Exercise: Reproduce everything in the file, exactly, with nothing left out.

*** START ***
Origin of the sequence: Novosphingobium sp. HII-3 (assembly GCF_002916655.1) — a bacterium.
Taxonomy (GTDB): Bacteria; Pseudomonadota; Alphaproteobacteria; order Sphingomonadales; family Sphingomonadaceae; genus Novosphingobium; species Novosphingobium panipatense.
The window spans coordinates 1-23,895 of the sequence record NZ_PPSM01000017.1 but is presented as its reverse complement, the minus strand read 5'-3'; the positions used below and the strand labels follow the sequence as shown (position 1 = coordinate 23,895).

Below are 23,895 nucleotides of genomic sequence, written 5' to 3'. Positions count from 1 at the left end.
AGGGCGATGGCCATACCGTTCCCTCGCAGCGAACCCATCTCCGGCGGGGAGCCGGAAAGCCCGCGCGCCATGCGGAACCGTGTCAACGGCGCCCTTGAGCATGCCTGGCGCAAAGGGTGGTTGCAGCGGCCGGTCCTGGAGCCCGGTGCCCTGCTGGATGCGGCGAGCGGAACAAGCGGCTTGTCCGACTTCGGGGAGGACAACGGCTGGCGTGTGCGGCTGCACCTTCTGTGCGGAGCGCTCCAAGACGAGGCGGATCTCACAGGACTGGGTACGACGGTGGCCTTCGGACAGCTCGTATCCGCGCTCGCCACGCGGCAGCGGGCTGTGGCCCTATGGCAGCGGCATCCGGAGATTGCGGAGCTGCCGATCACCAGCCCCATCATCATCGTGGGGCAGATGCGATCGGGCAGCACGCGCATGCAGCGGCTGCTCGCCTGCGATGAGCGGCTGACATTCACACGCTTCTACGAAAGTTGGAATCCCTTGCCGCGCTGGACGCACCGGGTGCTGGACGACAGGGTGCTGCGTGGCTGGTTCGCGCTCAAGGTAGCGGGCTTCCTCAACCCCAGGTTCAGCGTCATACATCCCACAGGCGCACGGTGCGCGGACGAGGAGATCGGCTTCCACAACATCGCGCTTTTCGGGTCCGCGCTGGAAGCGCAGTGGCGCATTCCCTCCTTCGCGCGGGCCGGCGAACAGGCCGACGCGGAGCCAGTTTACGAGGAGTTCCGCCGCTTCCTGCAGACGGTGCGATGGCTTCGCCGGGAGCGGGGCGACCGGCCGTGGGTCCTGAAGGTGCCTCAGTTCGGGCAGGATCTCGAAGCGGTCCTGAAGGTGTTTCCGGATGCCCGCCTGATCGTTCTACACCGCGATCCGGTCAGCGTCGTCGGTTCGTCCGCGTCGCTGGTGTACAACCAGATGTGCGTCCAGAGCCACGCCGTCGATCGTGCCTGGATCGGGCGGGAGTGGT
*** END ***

Origin of the sequence: Novosphingobium sp. HII-3 (assembly GCF_002916655.1) — a bacterium.
Taxonomy (GTDB): Bacteria; Pseudomonadota; Alphaproteobacteria; order Sphingomonadales; family Sphingomonadaceae; genus Novosphingobium; species Novosphingobium panipatense.
The window spans coordinates 1-23,895 of the sequence record NZ_PPSM01000017.1 but is presented as its reverse complement, the minus strand read 5'-3'; the positions used below and the strand labels follow the sequence as shown (position 1 = coordinate 23,895).

Below are 23,895 nucleotides of genomic sequence, written 5' to 3'. Positions count from 1 at the left end.
AGGGCGATGGCCATACCGTTCCCTCGCAGCGAACCCATCTCCGGCGGGGAGCCGGAAAGCCCGCGCGCCATGCGGAACCGTGTCAACGGCGCCCTTGAGCATGCCTGGCGCAAAGGGTGGTTGCAGCGGCCGGTCCTGGAGCCCGGTGCCCTGCTGGATGCGGCGAGCGGAACAAGCGGCTTGTCCGACTTCGGGGAGGACAACGGCTGGCGTGTGCGGCTGCACCTTCTGTGCGGAGCGCTCCAAGACGAGGCGGATCTCACAGGACTGGGTACGACGGTGGCCTTCGGACAGCTCGTATCCGCGCTCGCCACGCGGCAGCGGGCTGTGGCCCTATGGCAGCGGCATCCGGAGATTGCGGAGCTGCCGATCACCAGCCCCATCATCATCGTGGGGCAGATGCGATCGGGCAGCACGCGCATGCAGCGGCTGCTCGCCTGCGATGAGCGGCTGACATTCACACGCTTCTACGAAAGTTGGAATCCCTTGCCGCGCTGGACGCACCGGGTGCTGGACGACAGGGTGCTGCGTGGCTGGTTCGCGCTCAAGGTAGCGGGCTTCCTCAACCCCAGGTTCAGCGTCATACATCCCACAGGCGCACGGTGCGCGGACGAGGAGATCGGCTTCCACAACATCGCGCTTTTCGGGTCCGCGCTGGAAGCGCAGTGGCGCATTCCCTCCTTCGCGCGGGCCGGCGAACAGGCCGACGCGGAGCCAGTTTACGAGGAGTTCCGCCGCTTCCTGCAGACGGTGCGATGGCTTCGCCGGGAGCGGGGCGACCGGCCGTGGGTCCTGAAGGTGCCTCAGTTCGGGCAGGATCTCGAAGCGGTCCTGAAGGTGTTTCCGGATGCCCGCCTGATCGTTCTACACCGCGATCCGGTCAGCGTCGTCGGTTCGTCCGCGTCGCTGGTGTACAACCAGATGTGCGTCCAGAGCCACGCCGTCGATCGTGCCTGGATCGGGCGGGAGTGGT